Honesty and upfrontness can be a hard quality to find these days. But Jae Lee is not in short supply of strong opinions, which made him an ideal, entertaining, and inspiring panel guest at Grand Rapids Comic Con.
Lee began by saying that covers have changed dramatically over the years. The challenge is “making each one different” because up until the 90s, cover artists knew the plot and oriented the cover to the story. However, in the modern era, starting in the 2000s, cover artists now are given simple prompts — no story details.
For instance, Lee says he’ll be tasked by editors to simply “draw a cool pinup shot of Batman.” No story details, and when confronted with this, it makes you realize, “this is your chance”. Lee asked the audience what they’d do in this situation, “Any ideas?” only to be met by comedic silence. He raised his hands in a shrug and laughed, “Right?” So he ended up resorting to Batman on a gargoyle, which his apparently a big no-no cliche.
Another example he cited was one of his most iconic covers for Batman/Superman #1. How could he “draw something that’s never been seen before?” According to Lee, he toiled over juxtaposing the poses of Batman and Superman…so he decided to draw “random robots.” DC said that was fine, and the writer, Greg Park, liked the robots so much, he incorporated that into the story.
But sometimes people aren’t fully happy with his covers due to misunderstanding. For a cover he did depicting Superman vs the Justice League, he said he was criticized for drawing Superman with a bored look. However, Lee makes the case that he did that intentionally. If Superman was to fight the Justice League, he’d do it “effortlessly.”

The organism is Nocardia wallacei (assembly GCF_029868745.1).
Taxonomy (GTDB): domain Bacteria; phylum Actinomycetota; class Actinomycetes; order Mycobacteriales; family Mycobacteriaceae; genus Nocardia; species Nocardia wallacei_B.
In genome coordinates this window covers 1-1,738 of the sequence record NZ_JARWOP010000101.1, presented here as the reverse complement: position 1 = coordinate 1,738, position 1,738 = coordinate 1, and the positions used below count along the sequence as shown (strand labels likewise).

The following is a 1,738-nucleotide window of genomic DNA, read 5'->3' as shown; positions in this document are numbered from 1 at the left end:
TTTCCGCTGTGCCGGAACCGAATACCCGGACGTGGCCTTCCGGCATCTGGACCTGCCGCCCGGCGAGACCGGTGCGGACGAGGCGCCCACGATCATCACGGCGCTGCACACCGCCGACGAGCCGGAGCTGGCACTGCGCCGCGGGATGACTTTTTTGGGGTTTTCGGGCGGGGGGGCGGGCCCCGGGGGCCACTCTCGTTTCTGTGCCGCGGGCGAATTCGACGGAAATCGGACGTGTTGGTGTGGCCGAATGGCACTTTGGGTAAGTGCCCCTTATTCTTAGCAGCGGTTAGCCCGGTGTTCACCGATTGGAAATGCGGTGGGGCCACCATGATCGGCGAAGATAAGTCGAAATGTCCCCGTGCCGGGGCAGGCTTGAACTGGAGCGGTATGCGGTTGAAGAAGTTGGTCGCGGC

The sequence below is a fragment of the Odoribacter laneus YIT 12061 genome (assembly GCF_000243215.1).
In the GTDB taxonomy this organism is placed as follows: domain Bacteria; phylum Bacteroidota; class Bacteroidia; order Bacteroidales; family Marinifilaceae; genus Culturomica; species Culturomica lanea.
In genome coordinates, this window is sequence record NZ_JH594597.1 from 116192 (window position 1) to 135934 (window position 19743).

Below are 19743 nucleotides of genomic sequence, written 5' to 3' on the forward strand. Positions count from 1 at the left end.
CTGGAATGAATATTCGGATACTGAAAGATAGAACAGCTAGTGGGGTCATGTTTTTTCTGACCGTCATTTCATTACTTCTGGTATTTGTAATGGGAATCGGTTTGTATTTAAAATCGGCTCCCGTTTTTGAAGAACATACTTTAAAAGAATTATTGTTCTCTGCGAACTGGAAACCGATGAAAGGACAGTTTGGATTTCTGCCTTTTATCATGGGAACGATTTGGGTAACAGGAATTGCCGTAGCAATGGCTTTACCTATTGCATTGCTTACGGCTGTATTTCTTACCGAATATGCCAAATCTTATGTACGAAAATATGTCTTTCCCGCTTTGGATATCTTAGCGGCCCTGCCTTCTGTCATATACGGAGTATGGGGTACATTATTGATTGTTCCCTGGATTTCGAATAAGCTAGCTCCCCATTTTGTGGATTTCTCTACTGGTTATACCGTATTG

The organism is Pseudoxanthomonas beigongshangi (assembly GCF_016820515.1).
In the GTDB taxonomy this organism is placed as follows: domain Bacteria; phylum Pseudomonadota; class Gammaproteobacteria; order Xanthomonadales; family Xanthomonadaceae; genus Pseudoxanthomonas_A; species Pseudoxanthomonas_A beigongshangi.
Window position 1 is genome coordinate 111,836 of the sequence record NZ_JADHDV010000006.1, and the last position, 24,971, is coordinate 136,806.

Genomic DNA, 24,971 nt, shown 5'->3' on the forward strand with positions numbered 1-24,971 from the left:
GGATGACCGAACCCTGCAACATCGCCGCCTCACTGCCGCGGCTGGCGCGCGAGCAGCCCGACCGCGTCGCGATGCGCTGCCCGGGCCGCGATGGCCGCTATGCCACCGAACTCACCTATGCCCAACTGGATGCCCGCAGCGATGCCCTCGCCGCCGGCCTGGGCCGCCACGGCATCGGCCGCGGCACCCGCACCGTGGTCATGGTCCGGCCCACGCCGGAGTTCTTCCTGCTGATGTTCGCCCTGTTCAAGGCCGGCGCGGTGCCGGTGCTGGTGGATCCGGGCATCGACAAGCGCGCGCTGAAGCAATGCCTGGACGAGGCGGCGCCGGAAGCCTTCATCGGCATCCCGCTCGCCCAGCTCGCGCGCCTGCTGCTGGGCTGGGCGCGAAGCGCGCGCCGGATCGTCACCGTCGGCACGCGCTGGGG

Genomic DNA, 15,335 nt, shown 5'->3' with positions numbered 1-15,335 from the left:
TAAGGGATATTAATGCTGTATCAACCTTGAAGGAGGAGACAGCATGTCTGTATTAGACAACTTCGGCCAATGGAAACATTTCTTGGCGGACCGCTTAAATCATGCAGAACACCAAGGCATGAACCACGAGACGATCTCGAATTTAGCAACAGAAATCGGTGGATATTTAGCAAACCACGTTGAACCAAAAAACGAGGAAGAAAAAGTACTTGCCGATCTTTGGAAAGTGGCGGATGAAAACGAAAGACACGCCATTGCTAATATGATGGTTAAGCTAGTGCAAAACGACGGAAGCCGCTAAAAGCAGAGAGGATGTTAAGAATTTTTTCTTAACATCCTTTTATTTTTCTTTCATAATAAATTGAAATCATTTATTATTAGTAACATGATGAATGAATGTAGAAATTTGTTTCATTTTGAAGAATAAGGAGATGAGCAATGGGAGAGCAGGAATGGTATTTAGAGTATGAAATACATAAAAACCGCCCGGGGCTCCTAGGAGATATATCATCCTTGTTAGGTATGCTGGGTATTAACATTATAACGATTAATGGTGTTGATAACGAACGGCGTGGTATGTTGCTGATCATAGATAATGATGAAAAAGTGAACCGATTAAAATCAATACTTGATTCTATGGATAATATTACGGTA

Very quickly audience questions were incorporated into the panel.
Firstly, he was asked what the first book he illustrated was. Quick as a whip, he answered it was Marvel Comics Presents #85, an anthology series he illustrated at the young age of 18.
Humorously, says Lee, Rob Liefeld illustrated some of the issue, but dropped it once he began work on New Mutants. Lee smirked, admitting that Liefeld “left all the boring pages for me.”
In the same vein, Lee was asked if he had a favorite character. “It was more the artist” he was attracted to: people like Jon Byrne and Mike Zeck. Secret Wars 2 was the first issue Lee bought because it had all the heroes on it. However, Lee clarified, “Secret Wars 2 was awful.”
When asked about whether he was familiar with KISS prior to illustrating them, he said he was, adding, “everybody knows who KISS is” and how they look, as opposed to a band like Coldplay (Lee’s own example).
Asked if he ever regretted doing a comic, Lee said he’s not ashamed of a comic but embarrassed by an old Heavy Metal cover.
About whether he draws proactively (for fun) or just upon request/for a job, Lee said when he’s home, the “last thing I want to be doing is drawing some more.” He denied needing warmups and said he’s never been a “casual artist.”
“Drawing doesn’t come easily to me. It’s always a struggle…I love it and hate it.” He compared it to being a surgeon, the stakes are so high for him. “I could either save somebody’s life or I could kill them.”